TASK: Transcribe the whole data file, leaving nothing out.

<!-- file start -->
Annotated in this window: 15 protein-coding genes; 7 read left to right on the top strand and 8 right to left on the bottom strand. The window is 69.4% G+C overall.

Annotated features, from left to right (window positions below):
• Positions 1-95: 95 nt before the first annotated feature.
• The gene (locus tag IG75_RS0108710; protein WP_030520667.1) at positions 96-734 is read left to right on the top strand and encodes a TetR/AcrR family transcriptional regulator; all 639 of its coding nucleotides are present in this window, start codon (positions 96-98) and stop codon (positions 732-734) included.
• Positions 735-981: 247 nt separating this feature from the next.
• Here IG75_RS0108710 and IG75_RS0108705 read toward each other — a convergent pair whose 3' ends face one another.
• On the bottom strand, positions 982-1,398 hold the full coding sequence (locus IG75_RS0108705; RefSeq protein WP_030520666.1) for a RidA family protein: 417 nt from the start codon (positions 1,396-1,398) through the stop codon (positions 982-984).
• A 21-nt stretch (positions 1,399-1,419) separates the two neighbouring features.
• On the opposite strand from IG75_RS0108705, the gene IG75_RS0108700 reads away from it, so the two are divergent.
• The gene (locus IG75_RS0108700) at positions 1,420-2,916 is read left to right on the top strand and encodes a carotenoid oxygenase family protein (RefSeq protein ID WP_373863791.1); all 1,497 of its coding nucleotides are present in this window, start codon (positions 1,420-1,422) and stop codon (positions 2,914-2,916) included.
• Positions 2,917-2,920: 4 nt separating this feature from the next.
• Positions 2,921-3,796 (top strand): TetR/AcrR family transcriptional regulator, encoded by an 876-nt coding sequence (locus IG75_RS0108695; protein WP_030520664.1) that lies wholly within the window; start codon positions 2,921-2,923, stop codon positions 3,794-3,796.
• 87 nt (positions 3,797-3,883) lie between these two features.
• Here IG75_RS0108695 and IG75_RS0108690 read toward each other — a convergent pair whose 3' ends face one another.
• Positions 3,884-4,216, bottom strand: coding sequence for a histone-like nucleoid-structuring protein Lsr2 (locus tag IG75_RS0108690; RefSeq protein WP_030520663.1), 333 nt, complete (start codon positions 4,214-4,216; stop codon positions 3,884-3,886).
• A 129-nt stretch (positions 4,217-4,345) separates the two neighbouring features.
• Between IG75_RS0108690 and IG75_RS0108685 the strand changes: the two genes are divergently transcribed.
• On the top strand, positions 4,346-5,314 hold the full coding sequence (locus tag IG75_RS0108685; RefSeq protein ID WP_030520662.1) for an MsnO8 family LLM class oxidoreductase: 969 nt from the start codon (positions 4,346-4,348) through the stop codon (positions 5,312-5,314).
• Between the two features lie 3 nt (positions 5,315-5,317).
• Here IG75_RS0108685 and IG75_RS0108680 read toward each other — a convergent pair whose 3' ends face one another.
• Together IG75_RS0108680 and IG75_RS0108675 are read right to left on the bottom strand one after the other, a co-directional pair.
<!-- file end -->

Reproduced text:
Annotated in this window: 15 protein-coding genes; 7 read left to right on the top strand and 8 right to left on the bottom strand. The window is 69.4% G+C overall.

Annotated features, from left to right (window positions below):
• Positions 1-95: 95 nt before the first annotated feature.
• The gene (locus tag IG75_RS0108710; protein WP_030520667.1) at positions 96-734 is read left to right on the top strand and encodes a TetR/AcrR family transcriptional regulator; all 639 of its coding nucleotides are present in this window, start codon (positions 96-98) and stop codon (positions 732-734) included.
• Positions 735-981: 247 nt separating this feature from the next.
• Here IG75_RS0108710 and IG75_RS0108705 read toward each other — a convergent pair whose 3' ends face one another.
• On the bottom strand, positions 982-1,398 hold the full coding sequence (locus IG75_RS0108705; RefSeq protein WP_030520666.1) for a RidA family protein: 417 nt from the start codon (positions 1,396-1,398) through the stop codon (positions 982-984).
• A 21-nt stretch (positions 1,399-1,419) separates the two neighbouring features.
• On the opposite strand from IG75_RS0108705, the gene IG75_RS0108700 reads away from it, so the two are divergent.
• The gene (locus IG75_RS0108700) at positions 1,420-2,916 is read left to right on the top strand and encodes a carotenoid oxygenase family protein (RefSeq protein ID WP_373863791.1); all 1,497 of its coding nucleotides are present in this window, start codon (positions 1,420-1,422) and stop codon (positions 2,914-2,916) included.
• Positions 2,917-2,920: 4 nt separating this feature from the next.
• Positions 2,921-3,796 (top strand): TetR/AcrR family transcriptional regulator, encoded by an 876-nt coding sequence (locus IG75_RS0108695; protein WP_030520664.1) that lies wholly within the window; start codon positions 2,921-2,923, stop codon positions 3,794-3,796.
• 87 nt (positions 3,797-3,883) lie between these two features.
• Here IG75_RS0108695 and IG75_RS0108690 read toward each other — a convergent pair whose 3' ends face one another.
• Positions 3,884-4,216, bottom strand: coding sequence for a histone-like nucleoid-structuring protein Lsr2 (locus tag IG75_RS0108690; RefSeq protein WP_030520663.1), 333 nt, complete (start codon positions 4,214-4,216; stop codon positions 3,884-3,886).
• A 129-nt stretch (positions 4,217-4,345) separates the two neighbouring features.
• Between IG75_RS0108690 and IG75_RS0108685 the strand changes: the two genes are divergently transcribed.
• On the top strand, positions 4,346-5,314 hold the full coding sequence (locus tag IG75_RS0108685; RefSeq protein ID WP_030520662.1) for an MsnO8 family LLM class oxidoreductase: 969 nt from the start codon (positions 4,346-4,348) through the stop codon (positions 5,312-5,314).
• Between the two features lie 3 nt (positions 5,315-5,317).
• Here IG75_RS0108685 and IG75_RS0108680 read toward each other — a convergent pair whose 3' ends face one another.
• Together IG75_RS0108680 and IG75_RS0108675 are read right to left on the bottom strand one after the other, a co-directional pair.